• Hello Friend Carol!


      Comment by Publius Huldah | February 10, 2016 | Reply

  2. […] a recent posting, an anonymous blogger with perhaps more enthusiasm than knowledge argued that this was incorrect. […]


    Pingback by The Necessary and Proper Clause Grants Congress No Power | Independence Institute | February 3, 2016 | Reply

    • Oh! If you have identified any errors in my paper, DO SHOW US WHAT THEY ARE!

      PS: I hope you read the US Supreme Court opinions Natelson cited.

      Liked by 1 person

      Comment by Publius Huldah | February 3, 2016 | Reply

  3. In your Conclusion under Endnotes (2): Although it is true that Madison argued against Article 5 during the Constitutional debates in 1787, you fail to mention his eventual acceptance after the brilliant George Mason made the argument for States ratification instead of that by the Congress.And why don’t you quote/print the rest of Hamilton’s argument in Federalist 85 in favor of Article 5? Are you trying to mislead us?


    Comment by Joseph Robinson | January 14, 2015 | Reply

    • 1. Provide the link to the original source where Madison accepted the convention method of proposing amendments to the federal Constitution.

      I have shown everything which happened at the federal convention of 1787 re the development of what became Article V, where Madison opposed the convention method of proposing amendments, in my synopsis here:

      I have quoted and linked to Madison’s discussion in Federalist Paper No. 49, where Madison lists of number of reasons why a convention is NEVER the proper response to violations of the Constitution by the federal government.

      I have quoted and linked to Madison’s letter to Turberville where Madison said he trembled at the prospect of a convention to propose amendments to the Constitution.

      So now YOU show us where Madison changed his mind and became a supporter of the convention method of amending the US Constitution. Provide the link to the actual document where Madison wrote this.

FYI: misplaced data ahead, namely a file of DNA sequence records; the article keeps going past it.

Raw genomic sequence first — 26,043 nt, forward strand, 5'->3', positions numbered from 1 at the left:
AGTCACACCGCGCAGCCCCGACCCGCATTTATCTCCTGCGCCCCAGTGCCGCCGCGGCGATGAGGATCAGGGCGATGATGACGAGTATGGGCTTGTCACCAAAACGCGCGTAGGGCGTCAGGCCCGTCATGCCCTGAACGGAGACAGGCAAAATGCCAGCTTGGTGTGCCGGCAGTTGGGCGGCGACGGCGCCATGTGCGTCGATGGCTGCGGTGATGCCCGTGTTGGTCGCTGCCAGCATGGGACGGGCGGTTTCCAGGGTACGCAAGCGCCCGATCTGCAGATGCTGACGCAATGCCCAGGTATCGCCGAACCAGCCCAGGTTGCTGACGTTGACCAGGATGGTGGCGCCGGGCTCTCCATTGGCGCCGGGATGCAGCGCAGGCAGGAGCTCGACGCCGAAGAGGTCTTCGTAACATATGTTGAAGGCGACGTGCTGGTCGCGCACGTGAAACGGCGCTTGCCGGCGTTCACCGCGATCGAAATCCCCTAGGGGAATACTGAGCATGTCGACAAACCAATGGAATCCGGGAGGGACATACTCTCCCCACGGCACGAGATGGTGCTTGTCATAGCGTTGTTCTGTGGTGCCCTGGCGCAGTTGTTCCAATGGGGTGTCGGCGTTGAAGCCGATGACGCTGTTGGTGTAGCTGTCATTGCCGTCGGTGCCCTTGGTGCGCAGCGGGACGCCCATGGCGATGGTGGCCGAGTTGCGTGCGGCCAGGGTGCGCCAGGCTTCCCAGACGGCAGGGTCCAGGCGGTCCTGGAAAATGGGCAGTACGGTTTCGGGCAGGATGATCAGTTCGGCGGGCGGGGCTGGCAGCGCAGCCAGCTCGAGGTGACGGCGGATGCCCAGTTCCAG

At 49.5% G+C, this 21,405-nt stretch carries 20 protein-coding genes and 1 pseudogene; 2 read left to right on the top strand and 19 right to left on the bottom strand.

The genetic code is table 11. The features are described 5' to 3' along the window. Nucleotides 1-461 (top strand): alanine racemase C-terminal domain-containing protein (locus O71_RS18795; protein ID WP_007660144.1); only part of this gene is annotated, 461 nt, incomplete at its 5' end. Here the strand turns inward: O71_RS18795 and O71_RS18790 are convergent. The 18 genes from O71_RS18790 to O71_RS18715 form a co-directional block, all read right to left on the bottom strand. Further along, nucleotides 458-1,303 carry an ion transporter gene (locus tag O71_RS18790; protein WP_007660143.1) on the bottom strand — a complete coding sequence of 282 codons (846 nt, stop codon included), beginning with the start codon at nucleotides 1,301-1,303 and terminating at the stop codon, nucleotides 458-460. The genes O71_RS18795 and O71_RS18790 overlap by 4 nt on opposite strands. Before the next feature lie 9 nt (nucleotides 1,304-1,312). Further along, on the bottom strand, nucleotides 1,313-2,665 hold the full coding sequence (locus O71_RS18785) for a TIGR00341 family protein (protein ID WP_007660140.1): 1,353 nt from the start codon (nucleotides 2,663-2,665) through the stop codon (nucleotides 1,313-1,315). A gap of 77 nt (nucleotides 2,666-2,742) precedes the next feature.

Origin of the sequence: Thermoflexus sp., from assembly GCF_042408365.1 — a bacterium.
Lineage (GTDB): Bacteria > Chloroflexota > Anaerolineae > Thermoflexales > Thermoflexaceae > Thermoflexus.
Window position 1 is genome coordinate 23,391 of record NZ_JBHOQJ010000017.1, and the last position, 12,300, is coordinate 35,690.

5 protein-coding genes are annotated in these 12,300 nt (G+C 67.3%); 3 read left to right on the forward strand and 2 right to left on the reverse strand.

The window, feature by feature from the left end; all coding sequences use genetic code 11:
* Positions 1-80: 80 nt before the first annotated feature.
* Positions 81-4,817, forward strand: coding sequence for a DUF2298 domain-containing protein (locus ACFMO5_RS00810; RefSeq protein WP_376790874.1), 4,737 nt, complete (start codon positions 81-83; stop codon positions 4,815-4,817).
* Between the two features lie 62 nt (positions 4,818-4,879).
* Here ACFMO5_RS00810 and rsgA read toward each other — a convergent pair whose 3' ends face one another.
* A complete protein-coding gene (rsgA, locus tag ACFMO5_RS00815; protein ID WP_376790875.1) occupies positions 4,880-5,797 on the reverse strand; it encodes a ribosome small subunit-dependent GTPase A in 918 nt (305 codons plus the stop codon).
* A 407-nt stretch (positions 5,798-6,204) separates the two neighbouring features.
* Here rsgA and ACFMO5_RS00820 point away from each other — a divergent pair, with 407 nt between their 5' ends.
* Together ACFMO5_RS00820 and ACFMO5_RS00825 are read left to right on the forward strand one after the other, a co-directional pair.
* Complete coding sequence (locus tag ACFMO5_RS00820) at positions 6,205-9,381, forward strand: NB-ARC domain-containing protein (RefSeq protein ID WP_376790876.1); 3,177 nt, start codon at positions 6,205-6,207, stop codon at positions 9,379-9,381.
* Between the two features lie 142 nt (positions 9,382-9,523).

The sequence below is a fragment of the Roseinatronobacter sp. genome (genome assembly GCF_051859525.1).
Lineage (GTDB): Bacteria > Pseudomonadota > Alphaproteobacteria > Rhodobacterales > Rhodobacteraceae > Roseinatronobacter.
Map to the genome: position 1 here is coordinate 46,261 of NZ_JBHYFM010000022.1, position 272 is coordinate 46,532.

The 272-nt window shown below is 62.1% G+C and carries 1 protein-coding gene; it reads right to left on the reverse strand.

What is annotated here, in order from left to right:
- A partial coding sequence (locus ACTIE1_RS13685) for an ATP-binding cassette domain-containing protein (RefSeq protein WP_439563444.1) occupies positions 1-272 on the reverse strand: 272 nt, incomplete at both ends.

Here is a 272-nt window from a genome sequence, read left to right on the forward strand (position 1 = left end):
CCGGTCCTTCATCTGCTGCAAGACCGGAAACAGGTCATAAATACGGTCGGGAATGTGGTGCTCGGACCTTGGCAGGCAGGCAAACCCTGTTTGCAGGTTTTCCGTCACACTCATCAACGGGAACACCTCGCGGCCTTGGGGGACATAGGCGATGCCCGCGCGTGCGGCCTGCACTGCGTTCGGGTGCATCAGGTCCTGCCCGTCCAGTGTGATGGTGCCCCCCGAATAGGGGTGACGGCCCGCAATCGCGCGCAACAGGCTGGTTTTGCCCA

2. As to your 2nd claim: Provide the quote from Federalist Paper No. 85 where Hamilton wrote in favor of the convention method of proposing amendments to the federal Constitution.


      Comment by Publius Huldah | January 15, 2015 | Reply

  4. Thank you for your most recent analysis and critical dissection of Rob Natelson’s infantile attempt to foist us into the Gnu Whirled Odor with his circularity and arrogant ILLOGIC regarding Constitutional Law – which he touts since he claims to have “argued” before SCOTUS, thus making him an expert (which I call a “drip, formerly under pressure”).


    Comment by Jim Greaves | January 14, 2015 | Reply

  5. With extraordinary vision and profound confidence in the collective wisdom of the sovereignty of the people, the founders, framers (the geniuses to which you refer), and the ratifiers, of our US Const. gave us, us — We the People — the authority to speak out for ourselves when we perceive, rightly or wrongly, Washington and Congress have failed to listen to our voices. What other modern-day country has given their own citizenry this kind of power? None that I can think of…that’s how unique; how revolutionary; how extraordinary this power is in our constitution.